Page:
Proposal 4 - Amendment to improve effectiveness of the check test
When implemented correctly, BVD check testing is acknowledged as being an extremely sensitive and reliable indicator of BVD exposure in the herd. However, effective check testing relies on the selection of representative cattle for antibody testing.
In the current BVD Order, the standard check test requires sampling of 5 animals per management group. A "management group" is defined as animals that have been housed or grazed together for at least the past two months. Thus larger herds would be expected to have several different "management groups" and therefore would need to check test multiple sets of 5 animals. However, some larger herds are check tested using 5 animals only. This approach runs the risk of missing BVD exposure through being unrepresentative of the herd, and therefore giving a herd a BVD negative status when, in fact, there is a disease risk.
We sought views on amending the current check test. One possibility was to increase the number of samples submitted for a check test to a number equivalent to at least 10% of the number of calves born on that holding in the past 12 months, in addition to meeting the requirement for sampling 5 animals from each management group (10 animals in the case of the dairy check test).
Question 14(a): Do you think that the check test should be amended to make it more effective?
73% of respondents agreed with the proposal to amend the check test to make it more effective, while 17% disagreed and 9% were unsure if the check test should be amended.
Figure 14: Do you agree that the check test should be amended to make it more effective?
89% of respondents provided comments on this proposal. Those that agreed with the proposal thought that an increase to testing a number of eligible animals equivalent to at least 10% of the number of calves born in 12 months would be reasonable and could encourage farmers to be more conscientious about identifying all management groups which have been together for at least 2 months. One respondent pointed out that it could result in a more thorough check test but we need to be aware it could cause a backlash from increased costs due to additional testing. Several respondents also felt that increasing the number of animals to be tested might help in situations where it is difficult for a vet to be sure of the number of management groups on the farm and of how long the eligible cattle have been kept together.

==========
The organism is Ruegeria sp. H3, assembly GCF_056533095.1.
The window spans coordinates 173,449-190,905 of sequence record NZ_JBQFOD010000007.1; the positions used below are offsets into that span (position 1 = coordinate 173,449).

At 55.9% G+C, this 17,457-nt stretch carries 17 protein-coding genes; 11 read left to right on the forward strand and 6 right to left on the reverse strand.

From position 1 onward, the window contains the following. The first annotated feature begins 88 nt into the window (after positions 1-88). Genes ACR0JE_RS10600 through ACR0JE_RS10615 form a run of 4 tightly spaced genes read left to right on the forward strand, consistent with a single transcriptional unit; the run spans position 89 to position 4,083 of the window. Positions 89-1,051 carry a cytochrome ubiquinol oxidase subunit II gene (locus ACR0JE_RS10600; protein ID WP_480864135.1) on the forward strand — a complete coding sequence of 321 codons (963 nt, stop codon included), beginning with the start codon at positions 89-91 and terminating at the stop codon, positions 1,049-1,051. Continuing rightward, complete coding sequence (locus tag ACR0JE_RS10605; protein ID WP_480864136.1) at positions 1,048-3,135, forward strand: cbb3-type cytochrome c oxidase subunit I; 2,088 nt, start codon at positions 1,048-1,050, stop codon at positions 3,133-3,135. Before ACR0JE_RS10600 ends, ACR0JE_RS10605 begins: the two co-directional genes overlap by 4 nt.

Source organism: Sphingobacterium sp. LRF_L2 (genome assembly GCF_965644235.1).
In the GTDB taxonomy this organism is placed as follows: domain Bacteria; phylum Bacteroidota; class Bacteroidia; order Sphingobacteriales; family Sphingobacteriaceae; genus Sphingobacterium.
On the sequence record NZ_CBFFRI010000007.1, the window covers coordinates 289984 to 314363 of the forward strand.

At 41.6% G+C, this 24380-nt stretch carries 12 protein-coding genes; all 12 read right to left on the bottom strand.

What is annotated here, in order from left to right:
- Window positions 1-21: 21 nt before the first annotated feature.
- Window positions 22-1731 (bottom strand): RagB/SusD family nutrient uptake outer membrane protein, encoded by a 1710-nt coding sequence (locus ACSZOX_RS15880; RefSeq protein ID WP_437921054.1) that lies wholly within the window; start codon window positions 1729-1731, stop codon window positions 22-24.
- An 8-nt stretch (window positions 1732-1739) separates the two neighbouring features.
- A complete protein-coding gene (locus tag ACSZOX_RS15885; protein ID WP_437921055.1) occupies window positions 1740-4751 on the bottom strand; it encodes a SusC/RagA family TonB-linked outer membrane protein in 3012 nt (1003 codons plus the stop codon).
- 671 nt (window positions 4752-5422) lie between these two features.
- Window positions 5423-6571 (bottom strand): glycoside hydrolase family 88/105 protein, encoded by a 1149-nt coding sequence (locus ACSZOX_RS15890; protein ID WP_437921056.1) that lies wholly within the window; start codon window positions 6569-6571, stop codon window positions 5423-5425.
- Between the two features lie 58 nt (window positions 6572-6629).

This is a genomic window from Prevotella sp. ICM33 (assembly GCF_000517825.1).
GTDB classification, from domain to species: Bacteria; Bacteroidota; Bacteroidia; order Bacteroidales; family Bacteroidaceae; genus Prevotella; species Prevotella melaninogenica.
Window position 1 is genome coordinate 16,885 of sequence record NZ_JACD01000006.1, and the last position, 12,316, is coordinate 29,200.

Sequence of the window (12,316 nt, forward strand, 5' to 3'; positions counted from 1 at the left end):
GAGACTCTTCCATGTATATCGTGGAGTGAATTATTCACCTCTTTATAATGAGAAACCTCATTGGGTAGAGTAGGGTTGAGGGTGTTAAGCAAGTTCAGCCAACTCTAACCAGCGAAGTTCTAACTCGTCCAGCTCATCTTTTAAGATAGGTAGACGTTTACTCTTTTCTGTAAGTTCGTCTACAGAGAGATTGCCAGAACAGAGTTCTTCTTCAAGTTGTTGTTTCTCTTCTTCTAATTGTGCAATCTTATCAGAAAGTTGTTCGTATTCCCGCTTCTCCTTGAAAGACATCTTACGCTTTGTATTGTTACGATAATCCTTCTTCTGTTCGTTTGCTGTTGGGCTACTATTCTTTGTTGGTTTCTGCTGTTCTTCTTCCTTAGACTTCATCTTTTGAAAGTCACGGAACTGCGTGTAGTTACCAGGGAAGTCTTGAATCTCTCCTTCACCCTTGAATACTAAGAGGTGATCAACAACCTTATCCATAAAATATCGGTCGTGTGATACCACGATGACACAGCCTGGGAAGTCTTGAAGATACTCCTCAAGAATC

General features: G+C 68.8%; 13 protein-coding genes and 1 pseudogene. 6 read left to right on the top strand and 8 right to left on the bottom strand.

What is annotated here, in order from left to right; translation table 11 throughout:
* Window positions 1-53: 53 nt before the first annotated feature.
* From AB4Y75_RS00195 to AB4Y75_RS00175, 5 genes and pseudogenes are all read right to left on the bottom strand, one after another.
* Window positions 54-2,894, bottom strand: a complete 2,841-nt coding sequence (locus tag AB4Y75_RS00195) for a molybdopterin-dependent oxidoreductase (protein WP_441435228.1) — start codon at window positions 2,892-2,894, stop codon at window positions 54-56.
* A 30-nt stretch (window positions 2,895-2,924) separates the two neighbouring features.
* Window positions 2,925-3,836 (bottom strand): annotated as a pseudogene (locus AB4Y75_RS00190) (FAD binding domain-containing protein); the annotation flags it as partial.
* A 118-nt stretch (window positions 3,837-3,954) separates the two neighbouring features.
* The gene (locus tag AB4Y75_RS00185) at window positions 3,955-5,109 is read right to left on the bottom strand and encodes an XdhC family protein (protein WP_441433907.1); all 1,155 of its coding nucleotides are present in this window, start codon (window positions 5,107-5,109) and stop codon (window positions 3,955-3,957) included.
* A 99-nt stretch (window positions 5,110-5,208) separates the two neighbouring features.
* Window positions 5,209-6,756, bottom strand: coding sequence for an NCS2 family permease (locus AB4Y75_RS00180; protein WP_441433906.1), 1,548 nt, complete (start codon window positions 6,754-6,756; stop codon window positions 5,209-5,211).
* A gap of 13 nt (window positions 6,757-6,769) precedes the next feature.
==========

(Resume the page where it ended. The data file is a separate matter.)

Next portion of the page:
Respondents emphasised that more should be done to educate farmers and vets on the significance of the group size in providing a reliable epidemiological survey. This view was echoed by several respondents who felt the current check test was fit for purpose. They stressed that the critical point is to test each management group; if the disease is present in the herd, sampling 5 animals from each management group will find it.
A number of respondents felt that farmers should only be allowed to tissue tag all calves at birth, removing the option to set a herds status via the check test.
The respondents who were undecided about amending the check test were of the opinion that more scientific evidence was needed to justify this proposal. They felt that more emphasis should be placed on implementing the existing check test correctly in order to determine the herd status accurately. Respondents pointed out the need for training and knowledge exchange to achieve this.
Question 14(b): Do you think that increasing the minimum number of samples taken at a check test would result in a more robust test?
Around two thirds of respondents, (67%), agreed that increasing the minimum number of samples at a check test would make it a more robust test. 17% of respondents disagreed and 13% were unsure.
Figure 15: Do you agree that increasing the number of samples taken at a check test would result in a more robust test?
64% of respondents gave an explanation to their answer for this question.
The majority of those who agreed with the proposal to increase the minimum number of check test samples thought that this approach would be more likely to find antibody positive animals and would reduce the risk of management groups being ignored or missed. However, one respondent pointed out that increasing the minimum number of samples will reduce the test specificity, i.e. will increase the number of false positives, and would therefore give disadvantages as well as benefits. Another respondent commented that any increase in sample size must be balanced against the cost benefit to the scheme and the potential reduction in compliance of the farming community.
Those that disagreed with the proposal or were unsure generally agreed that the current check test works well. As with the previous question, most respondents were keen to point out that it is more important that every management group be tested properly than to increase the statutory minimum number of samples.